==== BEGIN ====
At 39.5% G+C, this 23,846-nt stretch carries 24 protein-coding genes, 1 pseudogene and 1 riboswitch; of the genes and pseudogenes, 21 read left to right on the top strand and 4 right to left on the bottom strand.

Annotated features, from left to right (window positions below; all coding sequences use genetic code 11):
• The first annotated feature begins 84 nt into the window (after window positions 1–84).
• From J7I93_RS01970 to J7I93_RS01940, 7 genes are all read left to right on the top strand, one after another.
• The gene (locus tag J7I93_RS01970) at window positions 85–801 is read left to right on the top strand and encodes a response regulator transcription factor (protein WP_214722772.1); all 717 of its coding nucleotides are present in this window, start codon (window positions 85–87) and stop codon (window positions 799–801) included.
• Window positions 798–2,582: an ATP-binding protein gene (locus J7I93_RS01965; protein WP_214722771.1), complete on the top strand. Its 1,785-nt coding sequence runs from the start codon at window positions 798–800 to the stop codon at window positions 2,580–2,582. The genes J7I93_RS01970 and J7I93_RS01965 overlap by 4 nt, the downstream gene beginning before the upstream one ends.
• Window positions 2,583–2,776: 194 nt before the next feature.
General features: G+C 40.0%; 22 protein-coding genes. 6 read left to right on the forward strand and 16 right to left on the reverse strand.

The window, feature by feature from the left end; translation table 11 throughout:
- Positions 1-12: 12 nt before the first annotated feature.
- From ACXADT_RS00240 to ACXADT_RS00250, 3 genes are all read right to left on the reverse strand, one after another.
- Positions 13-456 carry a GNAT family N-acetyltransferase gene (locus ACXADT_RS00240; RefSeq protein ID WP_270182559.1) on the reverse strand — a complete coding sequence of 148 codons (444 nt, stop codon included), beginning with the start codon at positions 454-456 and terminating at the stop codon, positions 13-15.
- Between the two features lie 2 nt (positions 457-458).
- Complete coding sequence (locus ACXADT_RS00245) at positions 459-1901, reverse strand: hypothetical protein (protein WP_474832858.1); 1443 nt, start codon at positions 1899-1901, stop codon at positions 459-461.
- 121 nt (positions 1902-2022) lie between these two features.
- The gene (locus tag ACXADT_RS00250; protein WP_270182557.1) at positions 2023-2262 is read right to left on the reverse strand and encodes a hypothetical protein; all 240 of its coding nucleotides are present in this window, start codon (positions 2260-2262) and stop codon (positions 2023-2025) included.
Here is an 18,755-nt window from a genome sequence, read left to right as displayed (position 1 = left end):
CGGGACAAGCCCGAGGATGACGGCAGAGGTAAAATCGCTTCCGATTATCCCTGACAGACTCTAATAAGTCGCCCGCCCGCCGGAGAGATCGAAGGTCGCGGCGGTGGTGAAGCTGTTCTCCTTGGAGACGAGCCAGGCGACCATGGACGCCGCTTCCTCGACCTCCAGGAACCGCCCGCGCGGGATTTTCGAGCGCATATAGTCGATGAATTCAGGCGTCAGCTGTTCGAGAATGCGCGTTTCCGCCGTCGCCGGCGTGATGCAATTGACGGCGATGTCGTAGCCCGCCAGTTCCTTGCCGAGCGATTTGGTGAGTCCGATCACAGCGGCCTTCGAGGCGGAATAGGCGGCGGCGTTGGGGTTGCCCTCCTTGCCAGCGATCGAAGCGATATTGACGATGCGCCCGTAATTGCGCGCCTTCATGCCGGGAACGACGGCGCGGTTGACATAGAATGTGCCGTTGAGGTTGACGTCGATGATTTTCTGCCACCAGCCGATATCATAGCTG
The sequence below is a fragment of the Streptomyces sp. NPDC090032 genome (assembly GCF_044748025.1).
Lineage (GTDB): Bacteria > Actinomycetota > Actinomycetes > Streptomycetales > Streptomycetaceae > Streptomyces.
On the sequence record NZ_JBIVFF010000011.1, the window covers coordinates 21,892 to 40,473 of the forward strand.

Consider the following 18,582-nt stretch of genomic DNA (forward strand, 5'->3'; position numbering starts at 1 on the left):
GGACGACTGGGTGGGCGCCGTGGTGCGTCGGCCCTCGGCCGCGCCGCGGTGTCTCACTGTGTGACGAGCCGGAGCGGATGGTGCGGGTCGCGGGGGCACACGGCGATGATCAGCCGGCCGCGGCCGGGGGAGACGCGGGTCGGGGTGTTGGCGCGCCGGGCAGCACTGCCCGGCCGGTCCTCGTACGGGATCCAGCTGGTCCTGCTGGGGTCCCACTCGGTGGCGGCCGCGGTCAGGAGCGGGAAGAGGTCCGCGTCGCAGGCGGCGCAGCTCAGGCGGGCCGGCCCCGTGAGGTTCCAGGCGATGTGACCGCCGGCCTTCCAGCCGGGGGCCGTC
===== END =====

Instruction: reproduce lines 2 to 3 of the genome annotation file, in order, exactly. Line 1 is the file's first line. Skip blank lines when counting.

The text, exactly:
Annotated features, from left to right (window positions below; all coding sequences use genetic code 11):
• The first annotated feature begins 84 nt into the window (after window positions 1–84).